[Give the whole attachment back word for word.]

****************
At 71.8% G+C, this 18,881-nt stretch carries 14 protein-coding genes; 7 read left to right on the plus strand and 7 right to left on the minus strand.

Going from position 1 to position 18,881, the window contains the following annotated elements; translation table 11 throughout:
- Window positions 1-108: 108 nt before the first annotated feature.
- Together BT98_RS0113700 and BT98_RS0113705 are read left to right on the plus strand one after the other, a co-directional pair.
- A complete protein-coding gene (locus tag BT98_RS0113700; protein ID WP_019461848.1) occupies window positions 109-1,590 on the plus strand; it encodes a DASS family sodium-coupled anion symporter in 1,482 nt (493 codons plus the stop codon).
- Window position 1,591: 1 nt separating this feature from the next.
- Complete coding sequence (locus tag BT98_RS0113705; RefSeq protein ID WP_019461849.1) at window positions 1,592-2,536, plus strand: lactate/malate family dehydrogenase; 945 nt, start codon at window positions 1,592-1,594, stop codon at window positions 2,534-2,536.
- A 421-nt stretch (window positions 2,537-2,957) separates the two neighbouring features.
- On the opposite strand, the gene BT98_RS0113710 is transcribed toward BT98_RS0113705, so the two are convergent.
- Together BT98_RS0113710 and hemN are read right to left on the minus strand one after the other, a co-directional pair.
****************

At 71.8% G+C, this 18,881-nt stretch carries 14 protein-coding genes; 7 read left to right on the plus strand and 7 right to left on the minus strand.

Going from position 1 to position 18,881, the window contains the following annotated elements; translation table 11 throughout:
- Window positions 1-108: 108 nt before the first annotated feature.
- Together BT98_RS0113700 and BT98_RS0113705 are read left to right on the plus strand one after the other, a co-directional pair.
- A complete protein-coding gene (locus tag BT98_RS0113700; protein ID WP_019461848.1) occupies window positions 109-1,590 on the plus strand; it encodes a DASS family sodium-coupled anion symporter in 1,482 nt (493 codons plus the stop codon).
- Window position 1,591: 1 nt separating this feature from the next.
- Complete coding sequence (locus tag BT98_RS0113705; RefSeq protein ID WP_019461849.1) at window positions 1,592-2,536, plus strand: lactate/malate family dehydrogenase; 945 nt, start codon at window positions 1,592-1,594, stop codon at window positions 2,534-2,536.
- A 421-nt stretch (window positions 2,537-2,957) separates the two neighbouring features.
- On the opposite strand, the gene BT98_RS0113710 is transcribed toward BT98_RS0113705, so the two are convergent.
- Together BT98_RS0113710 and hemN are read right to left on the minus strand one after the other, a co-directional pair.